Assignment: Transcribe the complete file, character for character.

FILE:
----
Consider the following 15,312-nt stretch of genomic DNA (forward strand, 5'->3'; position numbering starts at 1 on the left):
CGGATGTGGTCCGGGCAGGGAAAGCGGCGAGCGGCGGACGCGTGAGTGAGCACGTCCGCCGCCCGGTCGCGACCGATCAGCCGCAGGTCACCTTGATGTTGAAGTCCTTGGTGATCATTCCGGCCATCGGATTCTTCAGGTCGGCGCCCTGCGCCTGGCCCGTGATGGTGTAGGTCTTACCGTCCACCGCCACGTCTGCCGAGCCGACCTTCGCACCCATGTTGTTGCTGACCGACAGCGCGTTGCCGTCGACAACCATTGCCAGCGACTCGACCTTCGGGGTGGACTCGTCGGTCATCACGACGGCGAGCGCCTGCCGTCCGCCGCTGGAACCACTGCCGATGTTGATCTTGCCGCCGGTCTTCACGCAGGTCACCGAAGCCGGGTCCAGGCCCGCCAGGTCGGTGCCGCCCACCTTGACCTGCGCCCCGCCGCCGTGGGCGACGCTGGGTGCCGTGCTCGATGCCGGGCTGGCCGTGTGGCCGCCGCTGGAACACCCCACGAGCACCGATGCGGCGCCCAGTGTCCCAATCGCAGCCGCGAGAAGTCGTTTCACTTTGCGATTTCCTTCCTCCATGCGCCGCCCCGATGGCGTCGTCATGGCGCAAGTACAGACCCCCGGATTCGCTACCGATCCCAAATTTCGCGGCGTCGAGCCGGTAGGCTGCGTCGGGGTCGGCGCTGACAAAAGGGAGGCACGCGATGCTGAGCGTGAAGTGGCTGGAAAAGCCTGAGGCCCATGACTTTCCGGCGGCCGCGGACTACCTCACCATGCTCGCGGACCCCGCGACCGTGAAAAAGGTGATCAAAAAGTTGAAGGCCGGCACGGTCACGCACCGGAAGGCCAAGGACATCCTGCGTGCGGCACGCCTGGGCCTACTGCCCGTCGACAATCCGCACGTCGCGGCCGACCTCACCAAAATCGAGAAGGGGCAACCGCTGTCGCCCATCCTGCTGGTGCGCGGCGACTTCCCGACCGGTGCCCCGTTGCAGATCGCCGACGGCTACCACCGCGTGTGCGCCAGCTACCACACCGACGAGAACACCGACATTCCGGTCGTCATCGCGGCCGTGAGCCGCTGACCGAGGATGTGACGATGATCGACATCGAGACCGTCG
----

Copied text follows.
Consider the following 15,312-nt stretch of genomic DNA (forward strand, 5'->3'; position numbering starts at 1 on the left):
CGGATGTGGTCCGGGCAGGGAAAGCGGCGAGCGGCGGACGCGTGAGTGAGCACGTCCGCCGCCCGGTCGCGACCGATCAGCCGCAGGTCACCTTGATGTTGAAGTCCTTGGTGATCATTCCGGCCATCGGATTCTTCAGGTCGGCGCCCTGCGCCTGGCCCGTGATGGTGTAGGTCTTACCGTCCACCGCCACGTCTGCCGAGCCGACCTTCGCACCCATGTTGTTGCTGACCGACAGCGCGTTGCCGTCGACAACCATTGCCAGCGACTCGACCTTCGGGGTGGACTCGTCGGTCATCACGACGGCGAGCGCCTGCCGTCCGCCGCTGGAACCACTGCCGATGTTGATCTTGCCGCCGGTCTTCACGCAGGTCACCGAAGCCGGGTCCAGGCCCGCCAGGTCGGTGCCGCCCACCTTGACCTGCGCCCCGCCGCCGTGGGCGACGCTGGGTGCCGTGCTCGATGCCGGGCTGGCCGTGTGGCCGCCGCTGGAACACCCCACGAGCACCGATGCGGCGCCCAGTGTCCCAATCGCAGCCGCGAGAAGTCGTTTCACTTTGCGATTTCCTTCCTCCATGCGCCGCCCCGATGGCGTCGTCATGGCGCAAGTACAGACCCCCGGATTCGCTACCGATCCCAAATTTCGCGGCGTCGAGCCGGTAGGCTGCGTCGGGGTCGGCGCTGACAAAAGGGAGGCACGCGATGCTGAGCGTGAAGTGGCTGGAAAAGCCTGAGGCCCATGACTTTCCGGCGGCCGCGGACTACCTCACCATGCTCGCGGACCCCGCGACCGTGAAAAAGGTGATCAAAAAGTTGAAGGCCGGCACGGTCACGCACCGGAAGGCCAAGGACATCCTGCGTGCGGCACGCCTGGGCCTACTGCCCGTCGACAATCCGCACGTCGCGGCCGACCTCACCAAAATCGAGAAGGGGCAACCGCTGTCGCCCATCCTGCTGGTGCGCGGCGACTTCCCGACCGGTGCCCCGTTGCAGATCGCCGACGGCTACCACCGCGTGTGCGCCAGCTACCACACCGACGAGAACACCGACATTCCGGTCGTCATCGCGGCCGTGAGCCGCTGACCGAGGATGTGACGATGATCGACATCGAGACCGTCG